Most of our ventures onto the Web still begin with a search — a fact readily exploited by spammers and swindlers who rely on excessive use of keywords, link exchanging and other techniques to push their content higher on the list of search results, hoping you will click on them. Here are some ways to avoid search spam.
Learn to spot spam
Mastering the art of smarter searching won't always shield you from getting spammed. That is why, as a first step, you should look before you click.
Don't assume that the top results are the most useful or even the safest. Look at the letters that follow the period at the end of a Web address. Top-level domains such as .com and .info, as well as top-level country code domains such as .fr (for France), are prime targets for spammers.
One reason is that spammers know that spelling mistakes happen. It's common to forget the "o" in a dot-com search, for instance. So if you want a site that ends in .com, but mistakenly type in .cm, you might get spam instead of the page you wanted.
Both Google and Bing tip off searchers to potentially unsafe sites, wherever possible. In addition, before making any purchase on a lesser-known site, take a look around. Do you see a listed address? If so, map it. Look for the email address. If your only contact option is a Gmail or Yahoo account, something may be awry.
A site's language, too, may be a giveaway, especially when you are conducting a local search. Flagrant grammar and spelling errors may signal that the owner is based elsewhere. And if you spot the term "free" scrawled across a website, proceed with caution.
Some sites are riskier
It is important to know what separates a potential spam site from a harmless one. The difference may be counter-intuitive. For example, pornography domains may be safer to browse than some mainstream content. According to Cisco's 2013 annual security report, "online advertisements are 182 times more likely to deliver malicious content than pornographic sites."
Matt Cutts, who heads the Web spam team at Google, said this is because pornography sites are well monitored.
"People who run porn sites are tech-savvy, and they pay a lot of attention to visitors, so they notice unusual things quickly," he said.
Though a search result may be safe, it may not be useful. A prime example is Yahoo Answers. The community-driven site consistently ranks high across the major engines on question-related queries. But the quality of its answers varies greatly, and the site is often more useful for a chuckle than legitimate insight.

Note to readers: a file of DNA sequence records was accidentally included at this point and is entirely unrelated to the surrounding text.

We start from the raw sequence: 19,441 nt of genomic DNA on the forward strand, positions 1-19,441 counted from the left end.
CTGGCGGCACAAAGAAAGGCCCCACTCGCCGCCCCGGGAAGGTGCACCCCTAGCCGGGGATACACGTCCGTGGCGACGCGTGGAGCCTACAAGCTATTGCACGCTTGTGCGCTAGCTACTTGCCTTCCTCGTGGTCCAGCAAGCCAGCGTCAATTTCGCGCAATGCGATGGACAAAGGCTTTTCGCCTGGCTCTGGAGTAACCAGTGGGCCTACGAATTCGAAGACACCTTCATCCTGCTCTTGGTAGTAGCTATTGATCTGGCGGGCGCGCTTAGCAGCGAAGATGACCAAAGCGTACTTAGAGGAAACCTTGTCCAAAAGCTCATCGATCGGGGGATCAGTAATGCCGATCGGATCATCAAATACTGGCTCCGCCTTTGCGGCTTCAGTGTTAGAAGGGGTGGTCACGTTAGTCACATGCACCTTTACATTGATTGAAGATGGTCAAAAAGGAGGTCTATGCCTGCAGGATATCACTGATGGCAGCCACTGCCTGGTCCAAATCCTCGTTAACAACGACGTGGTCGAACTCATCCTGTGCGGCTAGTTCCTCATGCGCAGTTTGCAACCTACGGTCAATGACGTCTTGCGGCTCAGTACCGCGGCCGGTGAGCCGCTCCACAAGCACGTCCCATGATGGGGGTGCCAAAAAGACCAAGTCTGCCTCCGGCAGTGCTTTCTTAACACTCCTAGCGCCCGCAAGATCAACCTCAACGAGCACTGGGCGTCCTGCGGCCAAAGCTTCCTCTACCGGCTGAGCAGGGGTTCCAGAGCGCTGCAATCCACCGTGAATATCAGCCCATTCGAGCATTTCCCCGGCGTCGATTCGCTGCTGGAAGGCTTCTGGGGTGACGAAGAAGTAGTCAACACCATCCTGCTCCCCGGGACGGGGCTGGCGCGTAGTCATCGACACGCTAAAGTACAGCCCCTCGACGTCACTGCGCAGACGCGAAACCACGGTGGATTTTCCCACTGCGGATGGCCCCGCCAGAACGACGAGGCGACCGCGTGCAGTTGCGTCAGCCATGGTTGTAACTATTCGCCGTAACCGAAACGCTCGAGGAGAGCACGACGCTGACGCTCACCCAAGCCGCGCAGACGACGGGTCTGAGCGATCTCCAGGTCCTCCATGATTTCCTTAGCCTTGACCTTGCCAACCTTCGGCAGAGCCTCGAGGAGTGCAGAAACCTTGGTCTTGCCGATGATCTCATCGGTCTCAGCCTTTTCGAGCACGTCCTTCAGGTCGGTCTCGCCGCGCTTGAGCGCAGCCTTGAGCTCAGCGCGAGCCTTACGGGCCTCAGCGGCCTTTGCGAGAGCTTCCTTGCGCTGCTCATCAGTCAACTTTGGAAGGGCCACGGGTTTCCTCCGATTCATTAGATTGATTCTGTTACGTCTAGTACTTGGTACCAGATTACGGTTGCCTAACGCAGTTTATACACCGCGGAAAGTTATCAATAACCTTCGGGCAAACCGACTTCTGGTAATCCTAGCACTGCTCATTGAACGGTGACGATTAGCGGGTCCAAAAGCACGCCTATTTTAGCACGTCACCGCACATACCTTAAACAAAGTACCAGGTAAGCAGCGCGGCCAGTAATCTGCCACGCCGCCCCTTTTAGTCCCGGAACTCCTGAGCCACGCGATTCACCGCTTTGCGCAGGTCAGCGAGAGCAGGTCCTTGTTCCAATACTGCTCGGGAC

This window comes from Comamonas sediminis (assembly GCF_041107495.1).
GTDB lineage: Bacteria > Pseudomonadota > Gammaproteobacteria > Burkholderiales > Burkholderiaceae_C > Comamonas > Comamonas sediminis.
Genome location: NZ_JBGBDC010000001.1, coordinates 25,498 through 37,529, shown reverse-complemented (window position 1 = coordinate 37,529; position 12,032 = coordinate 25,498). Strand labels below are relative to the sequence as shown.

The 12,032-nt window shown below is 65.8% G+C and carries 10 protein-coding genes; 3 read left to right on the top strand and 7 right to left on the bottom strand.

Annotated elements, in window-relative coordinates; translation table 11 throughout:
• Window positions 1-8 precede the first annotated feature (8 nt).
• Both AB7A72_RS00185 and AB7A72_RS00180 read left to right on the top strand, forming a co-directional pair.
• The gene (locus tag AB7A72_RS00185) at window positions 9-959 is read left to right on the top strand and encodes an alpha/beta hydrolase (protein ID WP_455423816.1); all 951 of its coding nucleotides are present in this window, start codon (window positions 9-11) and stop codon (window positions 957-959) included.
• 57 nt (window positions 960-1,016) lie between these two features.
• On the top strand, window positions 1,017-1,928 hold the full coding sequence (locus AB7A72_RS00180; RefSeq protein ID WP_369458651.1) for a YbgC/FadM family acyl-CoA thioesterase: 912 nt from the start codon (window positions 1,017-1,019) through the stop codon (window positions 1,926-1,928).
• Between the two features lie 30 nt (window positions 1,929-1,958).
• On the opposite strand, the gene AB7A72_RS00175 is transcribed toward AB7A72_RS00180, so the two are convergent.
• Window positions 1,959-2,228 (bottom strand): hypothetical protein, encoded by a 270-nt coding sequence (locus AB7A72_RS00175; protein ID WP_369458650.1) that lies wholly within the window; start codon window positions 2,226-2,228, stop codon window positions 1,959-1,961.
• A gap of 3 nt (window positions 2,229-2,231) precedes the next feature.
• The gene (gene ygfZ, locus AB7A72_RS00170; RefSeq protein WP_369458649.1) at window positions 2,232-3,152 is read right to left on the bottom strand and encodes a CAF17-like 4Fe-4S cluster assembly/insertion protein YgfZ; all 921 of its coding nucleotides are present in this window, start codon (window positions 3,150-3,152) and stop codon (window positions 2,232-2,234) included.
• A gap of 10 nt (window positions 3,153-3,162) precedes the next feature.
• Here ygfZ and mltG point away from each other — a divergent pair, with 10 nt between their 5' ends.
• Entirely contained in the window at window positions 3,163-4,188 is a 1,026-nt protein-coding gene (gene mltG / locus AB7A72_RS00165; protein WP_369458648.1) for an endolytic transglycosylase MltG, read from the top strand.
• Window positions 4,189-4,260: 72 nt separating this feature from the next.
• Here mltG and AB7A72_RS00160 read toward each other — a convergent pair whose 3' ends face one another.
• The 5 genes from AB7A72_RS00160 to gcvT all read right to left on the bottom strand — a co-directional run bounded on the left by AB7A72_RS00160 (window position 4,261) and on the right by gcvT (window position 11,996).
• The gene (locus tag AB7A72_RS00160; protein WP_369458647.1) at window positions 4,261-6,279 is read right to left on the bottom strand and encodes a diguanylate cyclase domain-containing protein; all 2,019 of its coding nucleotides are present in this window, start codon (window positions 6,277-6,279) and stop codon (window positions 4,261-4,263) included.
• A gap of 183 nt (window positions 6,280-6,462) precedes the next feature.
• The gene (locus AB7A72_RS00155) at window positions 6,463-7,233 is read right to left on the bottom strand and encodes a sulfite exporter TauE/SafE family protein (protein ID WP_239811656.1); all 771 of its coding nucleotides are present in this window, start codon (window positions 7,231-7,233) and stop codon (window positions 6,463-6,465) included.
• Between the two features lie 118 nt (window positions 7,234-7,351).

Be wary of Web pages that oversell you on their supposed legitimacy. One Better Business Bureau logo is fine. A series of logos promoting a site's professionalism or expertise is a red flag.
It is also a good idea to check whether a Web site is certified. The Department of Homeland Security offers more information on this at tinyurl.com/qd6pnq9.
Some searches attract spam
Some searches are more enticing to spammers than others. Credit report queries are a top target. Remember, there are only three major national credit agencies. If you are using an outside party to check credit reports, do so carefully.
Be extra cautious when conducting travel and insurance searches. Some sites create travel tips for the express purpose of drawing you into their hotel or other travel-related business.
Search results for lyrics, videos and screen savers also pose an increased risk. For example, pages with downloadable content, such as those offering ring tones, provide an enticing built-in audience for spammers because the user is actively looking to install software.
Beef up your browser
As the search leader, Google is targeted more than any other engine. Chrome users can install a spam extension that lets users identify potential spam sites and block them from their search results by clicking on a "spam" text link next to each result.
You can also change your Google ad settings and opt out of the company's advertising cookies.